MELANIE - Cri D'Amour LP

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True concept albums are actually few and far between.

While it can be said that The Who’s Tommy and Quadrophenia, Pink Floyd’s The Wall and Lou Reed and John Cale’s Songs For Drella were designed from the ground up, that’s not necessarily the case for equally mythical, yet composite, albums such as Bowie’s The Rise And Fall of Ziggy Stardust and the Spiders From Mars and Diamond Dogs, or Lou Reed’s Berlin. In France, the genre established its pedigree in the 1970s with Gainsbourg’s Histoire de Melody Nelson and L’homme à tête de chou, then in the early 1980s with Léo Ferré’s L’Opéra du pauvre.

Mélanie Chédeville’s Cri d'amour adds to this list of albums that tell a story through characters. Cri d'amour was produced in a seaside setting, which may explain its flowing, organic character – and the fact that it deviates from electronic music in spite of its title’s homophony with Guy-Manuel De Homem Christo (of Daft Punk fame) and Éric Chédeville’s foundational French Touch label Crydamoure. This fact might not be so fortuitous since the name was, among other things, about the deep friendship between the two boys – and its brutal end, which was not without repercussions.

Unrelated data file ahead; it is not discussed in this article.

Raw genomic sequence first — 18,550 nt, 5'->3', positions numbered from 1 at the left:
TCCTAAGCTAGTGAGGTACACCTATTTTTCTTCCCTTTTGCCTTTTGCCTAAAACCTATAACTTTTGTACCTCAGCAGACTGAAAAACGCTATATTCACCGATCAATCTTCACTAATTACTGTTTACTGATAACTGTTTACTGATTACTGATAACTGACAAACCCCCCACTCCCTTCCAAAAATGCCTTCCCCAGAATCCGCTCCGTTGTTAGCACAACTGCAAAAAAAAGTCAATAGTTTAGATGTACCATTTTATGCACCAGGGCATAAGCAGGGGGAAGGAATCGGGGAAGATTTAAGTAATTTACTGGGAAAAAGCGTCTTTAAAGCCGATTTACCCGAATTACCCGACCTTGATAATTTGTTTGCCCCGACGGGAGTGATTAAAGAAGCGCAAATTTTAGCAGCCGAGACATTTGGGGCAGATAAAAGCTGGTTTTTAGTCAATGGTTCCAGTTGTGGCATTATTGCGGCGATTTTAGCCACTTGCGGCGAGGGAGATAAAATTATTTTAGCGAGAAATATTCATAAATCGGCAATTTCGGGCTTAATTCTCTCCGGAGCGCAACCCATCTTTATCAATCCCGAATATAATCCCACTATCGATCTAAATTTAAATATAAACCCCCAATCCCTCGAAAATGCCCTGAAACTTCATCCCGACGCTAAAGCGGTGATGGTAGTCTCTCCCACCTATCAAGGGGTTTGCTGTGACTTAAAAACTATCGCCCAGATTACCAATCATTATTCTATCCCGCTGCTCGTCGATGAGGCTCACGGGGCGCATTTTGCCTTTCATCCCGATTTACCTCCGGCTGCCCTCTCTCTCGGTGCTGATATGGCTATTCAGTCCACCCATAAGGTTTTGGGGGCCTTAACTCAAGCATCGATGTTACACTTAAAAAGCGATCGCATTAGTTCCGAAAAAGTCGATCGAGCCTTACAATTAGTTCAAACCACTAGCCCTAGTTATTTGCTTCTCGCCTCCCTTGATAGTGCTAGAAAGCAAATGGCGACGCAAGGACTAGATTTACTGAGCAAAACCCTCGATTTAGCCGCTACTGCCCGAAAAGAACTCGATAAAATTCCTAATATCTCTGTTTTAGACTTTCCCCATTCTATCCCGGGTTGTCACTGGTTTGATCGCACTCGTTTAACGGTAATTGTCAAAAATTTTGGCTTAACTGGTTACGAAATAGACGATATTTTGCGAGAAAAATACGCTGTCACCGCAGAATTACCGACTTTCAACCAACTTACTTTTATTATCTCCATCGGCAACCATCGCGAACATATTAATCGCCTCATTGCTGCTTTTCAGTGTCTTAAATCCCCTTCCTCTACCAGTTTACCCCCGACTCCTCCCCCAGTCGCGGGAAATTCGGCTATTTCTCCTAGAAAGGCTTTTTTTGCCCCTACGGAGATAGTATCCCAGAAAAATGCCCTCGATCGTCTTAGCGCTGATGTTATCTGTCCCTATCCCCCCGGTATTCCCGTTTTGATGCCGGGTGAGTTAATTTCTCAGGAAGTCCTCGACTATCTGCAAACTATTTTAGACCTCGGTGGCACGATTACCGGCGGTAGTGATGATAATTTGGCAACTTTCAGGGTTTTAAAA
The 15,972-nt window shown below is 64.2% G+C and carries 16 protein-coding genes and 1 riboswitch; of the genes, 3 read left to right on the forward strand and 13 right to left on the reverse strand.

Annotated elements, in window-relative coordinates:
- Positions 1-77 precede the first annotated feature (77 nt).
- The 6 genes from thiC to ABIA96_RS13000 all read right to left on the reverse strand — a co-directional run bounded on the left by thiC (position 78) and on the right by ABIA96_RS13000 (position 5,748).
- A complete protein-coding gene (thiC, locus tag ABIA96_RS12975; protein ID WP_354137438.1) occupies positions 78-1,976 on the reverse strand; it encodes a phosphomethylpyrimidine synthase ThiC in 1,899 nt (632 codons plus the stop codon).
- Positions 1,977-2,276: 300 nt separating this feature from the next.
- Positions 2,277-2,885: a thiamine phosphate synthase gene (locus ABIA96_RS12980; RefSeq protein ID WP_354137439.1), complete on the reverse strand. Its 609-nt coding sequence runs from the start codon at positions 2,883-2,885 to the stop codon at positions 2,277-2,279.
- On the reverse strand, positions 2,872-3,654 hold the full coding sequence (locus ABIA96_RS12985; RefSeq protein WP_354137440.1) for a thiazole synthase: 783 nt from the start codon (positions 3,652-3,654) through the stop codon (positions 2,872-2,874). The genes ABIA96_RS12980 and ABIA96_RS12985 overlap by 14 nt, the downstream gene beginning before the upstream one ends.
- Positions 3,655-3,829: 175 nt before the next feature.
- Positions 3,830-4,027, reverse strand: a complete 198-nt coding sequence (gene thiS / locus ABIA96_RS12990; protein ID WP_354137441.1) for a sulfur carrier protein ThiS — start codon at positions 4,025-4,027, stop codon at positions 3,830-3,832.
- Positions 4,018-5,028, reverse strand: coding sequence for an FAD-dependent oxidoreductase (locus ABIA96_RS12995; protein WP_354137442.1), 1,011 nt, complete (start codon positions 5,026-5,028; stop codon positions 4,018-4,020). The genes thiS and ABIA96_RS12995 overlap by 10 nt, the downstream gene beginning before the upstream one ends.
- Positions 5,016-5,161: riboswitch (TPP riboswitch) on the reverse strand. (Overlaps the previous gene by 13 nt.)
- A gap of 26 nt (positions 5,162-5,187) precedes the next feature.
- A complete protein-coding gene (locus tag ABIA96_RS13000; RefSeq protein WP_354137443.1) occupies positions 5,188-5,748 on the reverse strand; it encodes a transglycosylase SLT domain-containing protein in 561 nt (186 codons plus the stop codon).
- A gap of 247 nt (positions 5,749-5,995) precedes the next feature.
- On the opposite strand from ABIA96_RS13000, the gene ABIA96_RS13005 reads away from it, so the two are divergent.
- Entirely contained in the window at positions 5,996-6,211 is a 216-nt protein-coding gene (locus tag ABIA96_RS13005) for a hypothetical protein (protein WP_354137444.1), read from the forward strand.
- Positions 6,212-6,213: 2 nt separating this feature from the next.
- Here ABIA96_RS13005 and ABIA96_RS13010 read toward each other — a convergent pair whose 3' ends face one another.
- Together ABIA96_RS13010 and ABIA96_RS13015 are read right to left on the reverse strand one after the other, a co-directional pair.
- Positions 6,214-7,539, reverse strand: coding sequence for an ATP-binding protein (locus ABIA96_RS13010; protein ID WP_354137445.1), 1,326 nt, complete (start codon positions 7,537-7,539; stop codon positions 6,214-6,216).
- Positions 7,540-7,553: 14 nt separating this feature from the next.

Repercussions on the couple, then on Mélanie’s decision to make it on her own artistically. Because it is all by herself that the violinist-by-training composed, wrote and arranged this collection of string-drenched songs that recall Jean-Claude Vannier’s work for Serge Gainsbourg. The latter would undoubtedly have been impressed by Mélanie’s fine-cut lyrics and melodies that are as raw as they are sophisticated, vocalized in a sprechgesang recalling his own. The deliberately retro palette, up to the bass sound so typical of 1960s English rock, betrays an artist indebted to the creator of Bonnie & Clyde and Initials B.B. through a sensual, clear tonality. Yet, polyrhythms borrowed from the late afro-beat legend Tony Allen, and the touches of guitar, piano, percussion and synthesizers distilled here and there by Éric and Mélanie, end up giving the whole affair a resolutely a temporal color.